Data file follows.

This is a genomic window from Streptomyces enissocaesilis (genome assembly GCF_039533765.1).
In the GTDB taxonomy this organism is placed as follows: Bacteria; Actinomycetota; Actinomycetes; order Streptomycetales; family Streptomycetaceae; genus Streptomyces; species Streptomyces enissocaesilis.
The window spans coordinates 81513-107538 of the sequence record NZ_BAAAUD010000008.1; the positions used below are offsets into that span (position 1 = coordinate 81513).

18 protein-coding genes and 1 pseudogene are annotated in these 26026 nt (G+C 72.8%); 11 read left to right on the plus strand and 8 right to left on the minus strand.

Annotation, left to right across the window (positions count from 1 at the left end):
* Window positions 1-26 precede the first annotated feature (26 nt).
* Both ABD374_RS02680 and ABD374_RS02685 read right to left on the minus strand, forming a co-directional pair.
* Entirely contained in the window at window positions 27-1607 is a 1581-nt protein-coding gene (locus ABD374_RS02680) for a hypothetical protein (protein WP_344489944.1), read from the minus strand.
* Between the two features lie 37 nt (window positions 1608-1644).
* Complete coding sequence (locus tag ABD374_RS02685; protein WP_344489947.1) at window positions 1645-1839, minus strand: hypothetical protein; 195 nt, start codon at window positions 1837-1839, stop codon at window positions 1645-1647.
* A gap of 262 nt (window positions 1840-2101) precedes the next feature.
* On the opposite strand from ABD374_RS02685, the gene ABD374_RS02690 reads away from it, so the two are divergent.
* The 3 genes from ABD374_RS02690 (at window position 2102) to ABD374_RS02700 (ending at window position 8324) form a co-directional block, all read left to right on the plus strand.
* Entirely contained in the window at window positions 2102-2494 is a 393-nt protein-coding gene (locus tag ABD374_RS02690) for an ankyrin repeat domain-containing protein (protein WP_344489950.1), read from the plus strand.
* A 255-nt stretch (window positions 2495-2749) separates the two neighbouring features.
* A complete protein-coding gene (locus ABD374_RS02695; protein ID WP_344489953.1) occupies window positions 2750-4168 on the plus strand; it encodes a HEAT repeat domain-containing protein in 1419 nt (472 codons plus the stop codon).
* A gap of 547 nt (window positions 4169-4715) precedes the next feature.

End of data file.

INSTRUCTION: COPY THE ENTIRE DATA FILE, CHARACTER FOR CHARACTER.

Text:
This is a genomic window from Streptomyces enissocaesilis (genome assembly GCF_039533765.1).
In the GTDB taxonomy this organism is placed as follows: Bacteria; Actinomycetota; Actinomycetes; order Streptomycetales; family Streptomycetaceae; genus Streptomyces; species Streptomyces enissocaesilis.
The window spans coordinates 81513-107538 of the sequence record NZ_BAAAUD010000008.1; the positions used below are offsets into that span (position 1 = coordinate 81513).

18 protein-coding genes and 1 pseudogene are annotated in these 26026 nt (G+C 72.8%); 11 read left to right on the plus strand and 8 right to left on the minus strand.

Annotation, left to right across the window (positions count from 1 at the left end):
* Window positions 1-26 precede the first annotated feature (26 nt).
* Both ABD374_RS02680 and ABD374_RS02685 read right to left on the minus strand, forming a co-directional pair.
* Entirely contained in the window at window positions 27-1607 is a 1581-nt protein-coding gene (locus ABD374_RS02680) for a hypothetical protein (protein WP_344489944.1), read from the minus strand.
* Between the two features lie 37 nt (window positions 1608-1644).
* Complete coding sequence (locus tag ABD374_RS02685; protein WP_344489947.1) at window positions 1645-1839, minus strand: hypothetical protein; 195 nt, start codon at window positions 1837-1839, stop codon at window positions 1645-1647.
* A gap of 262 nt (window positions 1840-2101) precedes the next feature.
* On the opposite strand from ABD374_RS02685, the gene ABD374_RS02690 reads away from it, so the two are divergent.
* The 3 genes from ABD374_RS02690 (at window position 2102) to ABD374_RS02700 (ending at window position 8324) form a co-directional block, all read left to right on the plus strand.
* Entirely contained in the window at window positions 2102-2494 is a 393-nt protein-coding gene (locus tag ABD374_RS02690) for an ankyrin repeat domain-containing protein (protein WP_344489950.1), read from the plus strand.
* A 255-nt stretch (window positions 2495-2749) separates the two neighbouring features.
* A complete protein-coding gene (locus ABD374_RS02695; protein ID WP_344489953.1) occupies window positions 2750-4168 on the plus strand; it encodes a HEAT repeat domain-containing protein in 1419 nt (472 codons plus the stop codon).
* A gap of 547 nt (window positions 4169-4715) precedes the next feature.